For most people the mention of graffiti conjures up notions of subversion, defacement, and underground culture. Yet, the term was coined by classical archaeologists excavating Pompeii in the 19th century and has been embraced by modern street culture: graffiti have been left on natural sites and public monuments for tens of thousands of years. They mark a position in time, a relation to space, and a territorial claim. They are also material displays of individual identity and social interaction. As an effective, socially accepted medium of self-definition, ancient graffiti may be compared to the modern use of social networks.
This book shows that graffiti, a very ancient practice long hidden behind modern disapproval and street culture, have been integral to literacy and self-expression throughout history. Graffiti bear witness to social events and religious practices that are difficult to track in normative and official discourses. This book addresses graffiti practices, in cultures ranging from ancient China and Egypt through early modern Europe to modern Turkey, in illustrated short essays by specialists. It proposes a holistic approach to graffiti as a cultural practice that plays a key role in crucial aspects of human experience and how they can be understood.
|Product dimensions:||6.14(w) x 9.21(h) x 0.62(d)|
About the Author
Chloé Ragazzoli is Associate Professor of Egyptology at the History Faculty of University Paris Sorbonne, France. She is the author of Eloge de la Ville. Histoire et Littérature (2008) and La grotte des scribes à Deir el-Bahari. La tombe MMA 504 et ses graffiti (forthcoming).
Ömür Harmansah is Associate Professor of Art History, University of Illinois at Chicago, USA. His work focuses on the art and material culture of the ancient Near Eastern world, with particular emphasis on Anatolia, Syria and Mesopotamia. He is the author of Cities and the Shaping of Memory in the Ancient Near East (2013) and Place, Memory and Healing: An Archaeology of Anatolian Rock Monuments (2015).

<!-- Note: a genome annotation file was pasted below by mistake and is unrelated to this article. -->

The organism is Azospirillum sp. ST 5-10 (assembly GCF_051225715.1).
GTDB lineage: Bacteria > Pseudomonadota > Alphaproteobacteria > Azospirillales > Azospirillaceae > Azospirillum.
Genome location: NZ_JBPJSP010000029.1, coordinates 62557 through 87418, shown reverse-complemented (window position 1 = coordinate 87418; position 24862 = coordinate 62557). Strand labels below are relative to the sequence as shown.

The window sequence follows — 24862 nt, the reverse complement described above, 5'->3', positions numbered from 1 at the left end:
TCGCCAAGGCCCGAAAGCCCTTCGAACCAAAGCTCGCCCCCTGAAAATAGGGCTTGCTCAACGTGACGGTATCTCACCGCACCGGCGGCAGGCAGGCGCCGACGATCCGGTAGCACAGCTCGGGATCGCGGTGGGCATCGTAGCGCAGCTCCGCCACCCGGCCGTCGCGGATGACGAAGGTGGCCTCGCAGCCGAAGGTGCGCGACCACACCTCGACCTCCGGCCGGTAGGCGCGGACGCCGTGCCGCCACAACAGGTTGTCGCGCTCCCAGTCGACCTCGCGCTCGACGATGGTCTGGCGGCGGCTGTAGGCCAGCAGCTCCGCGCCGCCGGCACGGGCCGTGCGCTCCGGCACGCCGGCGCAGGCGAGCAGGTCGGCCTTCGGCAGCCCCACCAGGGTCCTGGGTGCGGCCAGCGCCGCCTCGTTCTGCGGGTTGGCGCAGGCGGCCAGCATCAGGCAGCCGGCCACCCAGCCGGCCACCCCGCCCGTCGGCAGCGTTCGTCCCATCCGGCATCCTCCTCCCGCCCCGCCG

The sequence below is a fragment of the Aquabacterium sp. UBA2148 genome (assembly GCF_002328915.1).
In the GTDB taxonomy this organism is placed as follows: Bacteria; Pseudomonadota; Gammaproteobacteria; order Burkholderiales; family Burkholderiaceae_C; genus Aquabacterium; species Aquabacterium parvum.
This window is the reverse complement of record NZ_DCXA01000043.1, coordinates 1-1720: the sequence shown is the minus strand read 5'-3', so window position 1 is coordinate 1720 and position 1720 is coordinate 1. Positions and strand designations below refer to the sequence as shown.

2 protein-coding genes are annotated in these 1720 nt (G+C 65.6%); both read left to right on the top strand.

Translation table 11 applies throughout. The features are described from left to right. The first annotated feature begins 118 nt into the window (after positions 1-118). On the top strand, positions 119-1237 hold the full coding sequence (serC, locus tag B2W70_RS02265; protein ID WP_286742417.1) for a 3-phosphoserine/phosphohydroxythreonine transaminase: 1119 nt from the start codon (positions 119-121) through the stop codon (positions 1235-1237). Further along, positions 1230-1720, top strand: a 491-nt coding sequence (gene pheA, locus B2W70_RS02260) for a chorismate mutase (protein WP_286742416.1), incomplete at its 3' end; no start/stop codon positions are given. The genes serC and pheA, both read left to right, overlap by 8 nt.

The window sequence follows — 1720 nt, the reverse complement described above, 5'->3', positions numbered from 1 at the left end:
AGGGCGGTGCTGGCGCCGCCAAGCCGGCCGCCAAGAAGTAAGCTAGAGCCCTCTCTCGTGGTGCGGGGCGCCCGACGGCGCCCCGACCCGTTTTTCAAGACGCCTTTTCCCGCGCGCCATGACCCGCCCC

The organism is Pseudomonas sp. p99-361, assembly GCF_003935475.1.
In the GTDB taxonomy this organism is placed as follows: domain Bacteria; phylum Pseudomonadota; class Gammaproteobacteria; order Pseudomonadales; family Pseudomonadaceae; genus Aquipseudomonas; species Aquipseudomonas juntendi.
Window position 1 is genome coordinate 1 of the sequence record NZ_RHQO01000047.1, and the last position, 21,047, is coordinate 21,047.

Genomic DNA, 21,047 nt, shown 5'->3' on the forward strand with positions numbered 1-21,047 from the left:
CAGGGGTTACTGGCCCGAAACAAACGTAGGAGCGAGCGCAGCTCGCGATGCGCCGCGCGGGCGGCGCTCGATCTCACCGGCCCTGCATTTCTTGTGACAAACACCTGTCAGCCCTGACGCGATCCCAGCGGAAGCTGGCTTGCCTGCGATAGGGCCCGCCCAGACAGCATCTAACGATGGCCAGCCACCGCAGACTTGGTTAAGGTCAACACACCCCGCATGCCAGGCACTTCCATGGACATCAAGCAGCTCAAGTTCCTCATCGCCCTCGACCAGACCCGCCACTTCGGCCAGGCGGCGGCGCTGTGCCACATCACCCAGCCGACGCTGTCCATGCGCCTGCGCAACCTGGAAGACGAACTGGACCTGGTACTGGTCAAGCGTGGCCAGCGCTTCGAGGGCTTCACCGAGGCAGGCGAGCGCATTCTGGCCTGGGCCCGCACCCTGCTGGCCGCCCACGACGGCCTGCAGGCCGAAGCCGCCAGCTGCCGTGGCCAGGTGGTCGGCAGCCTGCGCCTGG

Chiara Salvador is reading for a doctorate in Egyptology at the University of Oxford, UK. Her research treats a corpus of hieratic, hieroglyphic and figural graffiti from the temple complex of Karnak, in modern Luxor with the support of the Centre Franco-Égyptien d'Étude des Temples de Karnak.
Elizabeth Frood is Associate Professor of Egyptology and Fellow of St Cross College, University of Oxford, UK. She is author of Biographical Texts from Ramessid Egypt (2007). She is currently preparing publications of graffiti from two areas of the temple complex at Karnak, in collaboration with the Centre Franco-Égyptien d'Étude des Temples de Karnak.
Table of Contents
Preface (C. Ragazzoli, Université de Paris-Sorbonne, France)
Introduction (C. Ragazzoli, O. Harmansah, C. Salvador)
Part 1: Graffiti and the Landscape (with an introduction by O. Harmansah)
Chapter 1: The Scribes' Cave: Graffiti and the Production of Social Space in Ancient Egypt circa
(C. Ragazzoli, Université de Paris-Sorbonne, France)
Chapter 2: Christian Graffiti in Egypt: Case Studies on the Theban Mountain
(A. Delattre, Université libre de Bruxelles (ULB), École pratique des hautes études (EPHE), Belgium)
Chapter 3: Graffiti or Monument? Inscription of Place at Anatolian Rock Reliefs
(Ö. Harmansah, University of Illinois at Chicago, USA)
Chapter 4: Tweets from Antiquity: Literacy, Graffiti, and Their Uses in the Towns and Deserts of Ancient Arabia
(M. Macdonald, University of Oxford, UK)
Chapter 5: Gezi Graffiti: Shout-Outs to Resistance and Rebellion in Contemporary Turkey
(C. Gruber, University of Michigan, Ann Arbor)
Part 2: Graffiti and the Wall (with an introduction by C. Salvador)
Chapter 6: Gladiators, Greetings, and Poetry: Graffiti in First Century Pompeii
(R. Benefiel, Washington and Lee University, USA)
Chapter 7: A New Look at Maya Graffiti from Tikal
(E. Olton, Institute of American Indian Arts, Santa Fe, New Mexico, USA)
Chapter 8: Visitors' Inscriptions in the Memphite Pyramid Complexes in Ancient Egypt (c. 1543-1292 BC)
(H. Navratilova, Metropolitan Museum of Art, Egyptian Expedition)
Chapter 9: Carving Lines and Shaping Monuments: Mortuary Graffiti and Jews in the Ancient Mediterranean
(K. Stern, Brooklyn College, USA)
Part 3: Graffiti and the Written Page (with an introduction by C. Ragazzoli)
Chapter 10: Verses on Walls in Medieval China
(G. Dudbridge, University of Oxford, UK)
Chapter 11: Graffiti and the Medieval Margin
(J. Rogers, Mount Allison University, Canada)
Chapter 12: Graffiti under Control: Annotation Practices in Social Book Platforms
(M. Jahjah, Université de Paris-Sorbonne, France)